“So an uncommon plantain, huh?” I know the man’s wrong, but I want to hear his thoughts.
“Oh yeah. Don’t ask me why they’re called uncommon,” the manager continues, “they’ve grown here as long as I can remember, and right now they have a beautiful red bloom. A lot of folks just let them be. You might wanna do the same. They’ll keep the flies out of your garden. I guess they got a bit of flytrap in em’.”
“Well if they’re invasive I’ll have to cull them,” I say and watch a familiar concern wash across his face. “I run a nursery.”
He pushes his glasses up his nose again and studies me, “Yeah, well. Good luck with that. You’d be better served with cattle. We could always use more meat in the market.” He pulls a sign from the stack that reads, Sometimes The Old Ways Are Best.
“Sage advice, Mr. Jenkins. Sure you don’t want one? 50% off” He smiles. I tell him no thanks and head for the door with a disquieted feeling brewing in my stomach.
It only occurs to me as I pull away from the parking lot I never gave him my name.
“ONE bird.” Mikey reads aloud from his favorite primer and points at the image of a bluejay. “Two birds. Three birds. Floor!”
“Four, sweetie.” Lorelai says as she holds him in her lap, “But very, very good!”
I scan our property line and let my eyes jump from tree top to tree top. Each is verdant and healthy, save for one odd note. “Honey, have you noticed there are no birds anywhere? I mean it’s spring you’d think they’d be out in full force.”
Lorelai sets Mikey down and stands next to me to scan the horizon. “Yeah, it does seem a little quiet out there. I haven’t seen any squirrels lately either, come to think of it. Are they still hibernating?”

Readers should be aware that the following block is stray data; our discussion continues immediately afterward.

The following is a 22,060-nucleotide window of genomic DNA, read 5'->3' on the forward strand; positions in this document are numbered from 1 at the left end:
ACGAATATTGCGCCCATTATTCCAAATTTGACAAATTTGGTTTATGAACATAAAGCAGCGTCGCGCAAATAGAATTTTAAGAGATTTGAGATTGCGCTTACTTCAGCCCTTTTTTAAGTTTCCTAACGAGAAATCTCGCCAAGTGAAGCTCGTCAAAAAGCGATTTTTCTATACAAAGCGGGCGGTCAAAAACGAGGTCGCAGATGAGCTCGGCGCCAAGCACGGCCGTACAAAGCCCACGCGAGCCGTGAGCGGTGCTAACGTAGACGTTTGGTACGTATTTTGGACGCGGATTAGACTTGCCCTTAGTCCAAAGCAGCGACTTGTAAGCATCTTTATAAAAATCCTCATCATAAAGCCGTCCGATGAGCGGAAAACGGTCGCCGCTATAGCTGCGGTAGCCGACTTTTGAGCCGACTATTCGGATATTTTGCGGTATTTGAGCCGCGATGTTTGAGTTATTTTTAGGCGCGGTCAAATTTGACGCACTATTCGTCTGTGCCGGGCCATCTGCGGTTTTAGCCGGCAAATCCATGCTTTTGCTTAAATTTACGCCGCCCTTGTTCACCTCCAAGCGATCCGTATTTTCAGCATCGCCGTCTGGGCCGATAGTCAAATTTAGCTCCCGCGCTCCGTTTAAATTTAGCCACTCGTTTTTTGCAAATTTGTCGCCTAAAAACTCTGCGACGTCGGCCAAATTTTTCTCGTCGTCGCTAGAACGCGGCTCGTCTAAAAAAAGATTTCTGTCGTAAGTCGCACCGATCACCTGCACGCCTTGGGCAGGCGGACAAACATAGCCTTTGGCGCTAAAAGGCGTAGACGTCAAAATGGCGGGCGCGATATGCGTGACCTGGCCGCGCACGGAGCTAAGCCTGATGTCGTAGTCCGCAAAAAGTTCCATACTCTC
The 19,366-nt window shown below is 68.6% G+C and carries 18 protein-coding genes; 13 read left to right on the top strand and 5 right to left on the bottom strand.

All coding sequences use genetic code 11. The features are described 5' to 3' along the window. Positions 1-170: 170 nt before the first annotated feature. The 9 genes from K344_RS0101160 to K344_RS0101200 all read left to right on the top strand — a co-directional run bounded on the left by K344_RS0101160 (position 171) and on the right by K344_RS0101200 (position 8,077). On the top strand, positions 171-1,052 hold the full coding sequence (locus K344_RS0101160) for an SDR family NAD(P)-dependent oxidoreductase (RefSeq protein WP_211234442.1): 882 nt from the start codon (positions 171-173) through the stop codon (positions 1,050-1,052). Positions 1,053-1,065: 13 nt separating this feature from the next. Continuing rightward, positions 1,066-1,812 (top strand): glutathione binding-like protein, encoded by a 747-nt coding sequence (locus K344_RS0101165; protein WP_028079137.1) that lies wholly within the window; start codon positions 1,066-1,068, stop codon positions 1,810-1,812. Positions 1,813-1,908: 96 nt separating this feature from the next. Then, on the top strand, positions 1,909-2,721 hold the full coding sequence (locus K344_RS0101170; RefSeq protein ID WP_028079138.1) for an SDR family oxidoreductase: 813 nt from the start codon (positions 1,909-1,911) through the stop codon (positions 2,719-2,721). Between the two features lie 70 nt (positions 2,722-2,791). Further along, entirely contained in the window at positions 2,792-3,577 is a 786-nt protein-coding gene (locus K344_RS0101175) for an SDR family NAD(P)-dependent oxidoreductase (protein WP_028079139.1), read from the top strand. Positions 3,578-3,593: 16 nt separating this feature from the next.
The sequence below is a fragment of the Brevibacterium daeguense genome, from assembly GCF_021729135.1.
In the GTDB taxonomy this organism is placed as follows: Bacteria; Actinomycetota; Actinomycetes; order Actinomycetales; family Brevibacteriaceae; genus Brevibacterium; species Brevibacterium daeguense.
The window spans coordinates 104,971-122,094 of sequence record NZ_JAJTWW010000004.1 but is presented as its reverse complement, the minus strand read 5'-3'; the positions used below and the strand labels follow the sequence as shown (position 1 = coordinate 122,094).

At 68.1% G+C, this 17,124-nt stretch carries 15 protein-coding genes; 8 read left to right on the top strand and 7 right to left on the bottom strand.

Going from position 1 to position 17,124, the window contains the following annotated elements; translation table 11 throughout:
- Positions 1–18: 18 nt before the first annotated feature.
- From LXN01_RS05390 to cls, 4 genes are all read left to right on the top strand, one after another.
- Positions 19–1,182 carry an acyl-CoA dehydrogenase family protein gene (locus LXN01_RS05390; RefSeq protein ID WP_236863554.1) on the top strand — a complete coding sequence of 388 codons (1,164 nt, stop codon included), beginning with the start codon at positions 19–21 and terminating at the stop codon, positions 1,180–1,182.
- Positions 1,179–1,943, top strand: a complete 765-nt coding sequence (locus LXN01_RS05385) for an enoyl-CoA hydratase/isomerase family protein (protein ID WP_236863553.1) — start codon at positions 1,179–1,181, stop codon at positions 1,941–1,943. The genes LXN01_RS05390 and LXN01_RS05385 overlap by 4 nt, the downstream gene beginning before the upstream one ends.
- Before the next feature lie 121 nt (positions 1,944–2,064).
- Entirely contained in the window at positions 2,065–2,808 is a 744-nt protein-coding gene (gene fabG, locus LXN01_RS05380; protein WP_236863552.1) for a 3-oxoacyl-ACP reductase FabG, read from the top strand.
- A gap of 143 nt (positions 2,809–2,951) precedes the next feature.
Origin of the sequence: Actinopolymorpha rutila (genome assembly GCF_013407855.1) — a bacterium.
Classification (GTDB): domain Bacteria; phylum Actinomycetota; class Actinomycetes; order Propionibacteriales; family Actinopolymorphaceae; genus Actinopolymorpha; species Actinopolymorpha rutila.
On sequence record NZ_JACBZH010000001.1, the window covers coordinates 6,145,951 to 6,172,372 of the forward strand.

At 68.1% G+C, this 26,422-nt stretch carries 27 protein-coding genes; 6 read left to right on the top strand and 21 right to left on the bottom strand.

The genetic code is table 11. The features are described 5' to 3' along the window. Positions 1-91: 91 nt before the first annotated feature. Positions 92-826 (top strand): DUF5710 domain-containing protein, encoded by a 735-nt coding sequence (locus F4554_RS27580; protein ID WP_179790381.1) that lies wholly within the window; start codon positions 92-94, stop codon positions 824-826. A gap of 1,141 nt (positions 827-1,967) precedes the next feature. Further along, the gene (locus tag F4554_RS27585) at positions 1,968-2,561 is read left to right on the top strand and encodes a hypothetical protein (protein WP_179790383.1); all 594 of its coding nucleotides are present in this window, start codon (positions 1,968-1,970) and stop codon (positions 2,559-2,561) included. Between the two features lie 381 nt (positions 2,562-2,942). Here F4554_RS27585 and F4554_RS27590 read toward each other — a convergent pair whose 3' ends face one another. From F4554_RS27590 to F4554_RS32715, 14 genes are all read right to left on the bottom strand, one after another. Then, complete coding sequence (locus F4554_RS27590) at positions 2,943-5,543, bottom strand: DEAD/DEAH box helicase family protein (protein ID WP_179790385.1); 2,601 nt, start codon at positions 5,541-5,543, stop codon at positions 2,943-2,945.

“Mom, Dad!” Sasha calls from the backyard and runs into the house, holding a red bloom in one hand and her nose in the other. A pungent rot fills the room, and Mikey cries as if he’s been stung by it.
“Oh God, honey take that outside.” Lorelai points to the door as she leans in to comfort him.
“It’s so gross!” Sasha nods and dropkicks it through the doorway to the back porch.
I follow her out and scoop it up in my hands. Red fluid leaks onto my fingers as I study the bud. It’s quite unlike any plant I’ve ever seen. Large leather petals with micro-fine hairs run across its crimson sunburst face, and when I touch its center, the leaves fold around my finger, and I feel a prick.
“Shit.” I drop the bud and see a drop of my blood form at the tip of my index. “Is there a thorn in there?” I tentatively pick it up again and see the smallest fragment of a fang disappear beneath its sepals. The stigma opens like an eyelid, and a tiny black pupil appears past the petals.
“It’s got teeth!” Sasha screams. “So cool!”
“No, hon. Not cool.” I tell her and look around. The buds have grown at the outskirts of the lawn line. Hungry red blooms are everywhere. “Do me a favor and don’t touch these. In fact, don’t even play near them.”
“Dad, they’re not going to eat me.” Sasha calmly states, “I’m way bigger than….”
“Don’t talk back Sasha, just do as I say.” I hold her gaze. “I mean it.”
“Fine, grouch.” Sasha mumbles and heads back inside.
I take the bud and head to my greenhouse. I lay the decapitated bloom next to the solitary rose I’ve grown and rummage through the stack of unpacked boxes I have yet to organize. I finally find my Encyclopedia of Horticulture and scan through the pages. The index leads me to invasive organisms and toxic flora.
“Uncommon Drosera fly traps have been found in the Amazon, some large enough to capture and digest small mammals and fowl,” I read aloud. “Well, that may explain the birds….” But the root system is all wrong. I pull a multi-tool from the same box and flip open the blade. I need another sample.